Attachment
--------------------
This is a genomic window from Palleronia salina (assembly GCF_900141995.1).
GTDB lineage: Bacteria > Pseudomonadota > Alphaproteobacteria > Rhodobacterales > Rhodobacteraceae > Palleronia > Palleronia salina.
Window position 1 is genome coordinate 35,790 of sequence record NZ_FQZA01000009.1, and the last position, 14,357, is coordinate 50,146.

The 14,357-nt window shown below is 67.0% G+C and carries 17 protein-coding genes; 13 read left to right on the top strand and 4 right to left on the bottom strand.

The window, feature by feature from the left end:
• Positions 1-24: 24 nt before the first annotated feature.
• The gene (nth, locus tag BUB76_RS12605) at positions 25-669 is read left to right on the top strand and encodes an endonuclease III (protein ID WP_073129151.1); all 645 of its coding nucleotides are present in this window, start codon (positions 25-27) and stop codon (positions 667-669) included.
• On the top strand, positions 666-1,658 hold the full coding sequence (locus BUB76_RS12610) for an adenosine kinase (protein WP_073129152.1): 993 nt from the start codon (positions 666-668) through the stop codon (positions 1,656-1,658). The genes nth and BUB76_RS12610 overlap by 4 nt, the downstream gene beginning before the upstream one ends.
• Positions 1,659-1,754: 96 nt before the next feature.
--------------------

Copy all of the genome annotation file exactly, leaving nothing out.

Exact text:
This is a genomic window from Palleronia salina (assembly GCF_900141995.1).
GTDB lineage: Bacteria > Pseudomonadota > Alphaproteobacteria > Rhodobacterales > Rhodobacteraceae > Palleronia > Palleronia salina.
Window position 1 is genome coordinate 35,790 of sequence record NZ_FQZA01000009.1, and the last position, 14,357, is coordinate 50,146.

The 14,357-nt window shown below is 67.0% G+C and carries 17 protein-coding genes; 13 read left to right on the top strand and 4 right to left on the bottom strand.

The window, feature by feature from the left end:
• Positions 1-24: 24 nt before the first annotated feature.
• The gene (nth, locus tag BUB76_RS12605) at positions 25-669 is read left to right on the top strand and encodes an endonuclease III (protein ID WP_073129151.1); all 645 of its coding nucleotides are present in this window, start codon (positions 25-27) and stop codon (positions 667-669) included.
• On the top strand, positions 666-1,658 hold the full coding sequence (locus BUB76_RS12610) for an adenosine kinase (protein WP_073129152.1): 993 nt from the start codon (positions 666-668) through the stop codon (positions 1,656-1,658). The genes nth and BUB76_RS12610 overlap by 4 nt, the downstream gene beginning before the upstream one ends.
• Positions 1,659-1,754: 96 nt before the next feature.